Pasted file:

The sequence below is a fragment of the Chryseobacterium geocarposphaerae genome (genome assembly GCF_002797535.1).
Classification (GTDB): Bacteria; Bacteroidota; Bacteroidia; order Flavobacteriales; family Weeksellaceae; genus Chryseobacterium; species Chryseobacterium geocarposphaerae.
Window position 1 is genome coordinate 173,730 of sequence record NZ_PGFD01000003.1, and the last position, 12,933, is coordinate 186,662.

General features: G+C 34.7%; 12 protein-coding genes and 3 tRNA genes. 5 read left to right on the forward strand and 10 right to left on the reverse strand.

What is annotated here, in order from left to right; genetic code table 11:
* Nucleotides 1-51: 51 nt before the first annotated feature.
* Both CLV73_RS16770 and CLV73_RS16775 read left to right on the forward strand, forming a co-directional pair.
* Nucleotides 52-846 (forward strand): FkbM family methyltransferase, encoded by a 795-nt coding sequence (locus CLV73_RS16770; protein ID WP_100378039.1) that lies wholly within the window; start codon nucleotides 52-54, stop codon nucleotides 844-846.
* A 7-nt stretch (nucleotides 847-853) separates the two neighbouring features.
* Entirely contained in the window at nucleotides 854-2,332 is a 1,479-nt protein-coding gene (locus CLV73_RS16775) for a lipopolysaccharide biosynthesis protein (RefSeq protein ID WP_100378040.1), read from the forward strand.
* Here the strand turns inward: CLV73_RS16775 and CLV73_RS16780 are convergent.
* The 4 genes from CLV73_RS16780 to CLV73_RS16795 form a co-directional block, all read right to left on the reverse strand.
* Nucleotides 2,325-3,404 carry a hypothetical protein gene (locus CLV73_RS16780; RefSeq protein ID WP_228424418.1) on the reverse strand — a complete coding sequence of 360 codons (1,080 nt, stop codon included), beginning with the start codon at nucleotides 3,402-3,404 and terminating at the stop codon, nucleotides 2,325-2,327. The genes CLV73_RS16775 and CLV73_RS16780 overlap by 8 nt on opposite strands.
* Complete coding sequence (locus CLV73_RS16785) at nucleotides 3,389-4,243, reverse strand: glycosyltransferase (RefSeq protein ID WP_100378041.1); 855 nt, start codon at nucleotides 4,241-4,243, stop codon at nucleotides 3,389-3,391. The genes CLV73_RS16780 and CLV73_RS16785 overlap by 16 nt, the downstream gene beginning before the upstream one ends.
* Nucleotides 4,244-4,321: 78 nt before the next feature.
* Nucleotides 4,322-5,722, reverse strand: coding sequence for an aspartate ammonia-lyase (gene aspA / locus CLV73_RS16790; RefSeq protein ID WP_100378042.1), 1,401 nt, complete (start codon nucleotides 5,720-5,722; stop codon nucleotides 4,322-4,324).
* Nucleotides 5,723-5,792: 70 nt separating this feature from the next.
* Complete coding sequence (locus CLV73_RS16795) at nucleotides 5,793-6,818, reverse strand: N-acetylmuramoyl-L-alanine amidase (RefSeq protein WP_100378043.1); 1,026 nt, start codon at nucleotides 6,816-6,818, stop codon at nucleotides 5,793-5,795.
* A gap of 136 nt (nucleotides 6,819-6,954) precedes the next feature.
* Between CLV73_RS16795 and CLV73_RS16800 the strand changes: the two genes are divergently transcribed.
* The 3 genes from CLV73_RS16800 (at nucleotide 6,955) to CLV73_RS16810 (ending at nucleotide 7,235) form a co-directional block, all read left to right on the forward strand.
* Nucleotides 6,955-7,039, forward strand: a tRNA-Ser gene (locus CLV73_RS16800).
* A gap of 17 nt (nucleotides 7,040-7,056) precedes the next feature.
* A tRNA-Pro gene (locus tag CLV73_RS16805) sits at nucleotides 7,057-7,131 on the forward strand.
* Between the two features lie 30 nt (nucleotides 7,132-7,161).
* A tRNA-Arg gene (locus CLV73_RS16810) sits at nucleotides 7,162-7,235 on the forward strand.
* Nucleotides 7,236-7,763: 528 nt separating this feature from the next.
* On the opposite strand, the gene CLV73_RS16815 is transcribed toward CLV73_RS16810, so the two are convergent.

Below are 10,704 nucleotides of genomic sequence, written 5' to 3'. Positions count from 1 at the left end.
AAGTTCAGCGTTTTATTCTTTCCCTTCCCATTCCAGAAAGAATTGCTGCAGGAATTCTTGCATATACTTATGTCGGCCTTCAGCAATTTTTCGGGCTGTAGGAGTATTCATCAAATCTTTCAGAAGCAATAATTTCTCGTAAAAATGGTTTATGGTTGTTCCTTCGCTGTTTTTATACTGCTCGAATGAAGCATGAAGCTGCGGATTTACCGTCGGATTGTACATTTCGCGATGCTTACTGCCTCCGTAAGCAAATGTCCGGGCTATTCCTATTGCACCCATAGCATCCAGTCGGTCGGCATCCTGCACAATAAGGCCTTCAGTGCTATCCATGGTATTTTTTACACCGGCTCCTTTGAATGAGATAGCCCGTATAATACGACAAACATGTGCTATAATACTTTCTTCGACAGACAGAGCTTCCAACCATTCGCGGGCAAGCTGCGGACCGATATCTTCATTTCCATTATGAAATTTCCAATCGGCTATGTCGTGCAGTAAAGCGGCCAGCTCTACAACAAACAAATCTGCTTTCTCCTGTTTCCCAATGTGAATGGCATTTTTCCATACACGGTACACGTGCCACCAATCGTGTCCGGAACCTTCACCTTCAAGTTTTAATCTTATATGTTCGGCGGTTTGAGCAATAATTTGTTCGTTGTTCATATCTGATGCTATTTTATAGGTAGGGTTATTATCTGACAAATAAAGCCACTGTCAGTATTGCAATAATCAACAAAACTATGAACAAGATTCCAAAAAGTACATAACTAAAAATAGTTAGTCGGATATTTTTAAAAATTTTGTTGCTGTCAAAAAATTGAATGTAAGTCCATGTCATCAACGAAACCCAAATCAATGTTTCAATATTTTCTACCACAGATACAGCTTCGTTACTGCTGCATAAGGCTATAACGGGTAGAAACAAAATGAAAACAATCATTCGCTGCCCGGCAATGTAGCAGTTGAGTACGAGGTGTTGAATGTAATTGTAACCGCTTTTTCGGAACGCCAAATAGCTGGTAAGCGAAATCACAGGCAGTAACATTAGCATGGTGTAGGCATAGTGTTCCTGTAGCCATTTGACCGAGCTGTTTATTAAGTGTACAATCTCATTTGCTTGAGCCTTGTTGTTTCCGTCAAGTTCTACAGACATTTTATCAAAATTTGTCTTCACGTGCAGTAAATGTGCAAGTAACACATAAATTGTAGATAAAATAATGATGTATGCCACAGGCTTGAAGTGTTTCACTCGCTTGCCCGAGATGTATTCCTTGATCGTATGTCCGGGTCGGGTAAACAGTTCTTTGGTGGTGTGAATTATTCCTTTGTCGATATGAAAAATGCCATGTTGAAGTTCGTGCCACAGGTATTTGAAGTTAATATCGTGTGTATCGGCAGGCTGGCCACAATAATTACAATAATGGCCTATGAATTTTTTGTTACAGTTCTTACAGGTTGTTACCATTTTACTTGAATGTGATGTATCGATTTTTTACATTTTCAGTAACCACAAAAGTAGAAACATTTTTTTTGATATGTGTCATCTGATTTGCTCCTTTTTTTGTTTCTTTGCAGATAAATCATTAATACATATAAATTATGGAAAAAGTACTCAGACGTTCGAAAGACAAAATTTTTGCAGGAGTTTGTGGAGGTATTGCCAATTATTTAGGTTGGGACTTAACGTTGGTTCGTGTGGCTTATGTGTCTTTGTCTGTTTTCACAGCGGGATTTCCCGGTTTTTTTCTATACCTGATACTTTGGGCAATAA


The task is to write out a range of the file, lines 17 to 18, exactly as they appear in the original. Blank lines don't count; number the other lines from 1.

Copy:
* Nucleotides 5,723-5,792: 70 nt separating this feature from the next.
* Complete coding sequence (locus CLV73_RS16795) at nucleotides 5,793-6,818, reverse strand: N-acetylmuramoyl-L-alanine amidase (RefSeq protein WP_100378043.1); 1,026 nt, start codon at nucleotides 6,816-6,818, stop codon at nucleotides 5,793-5,795.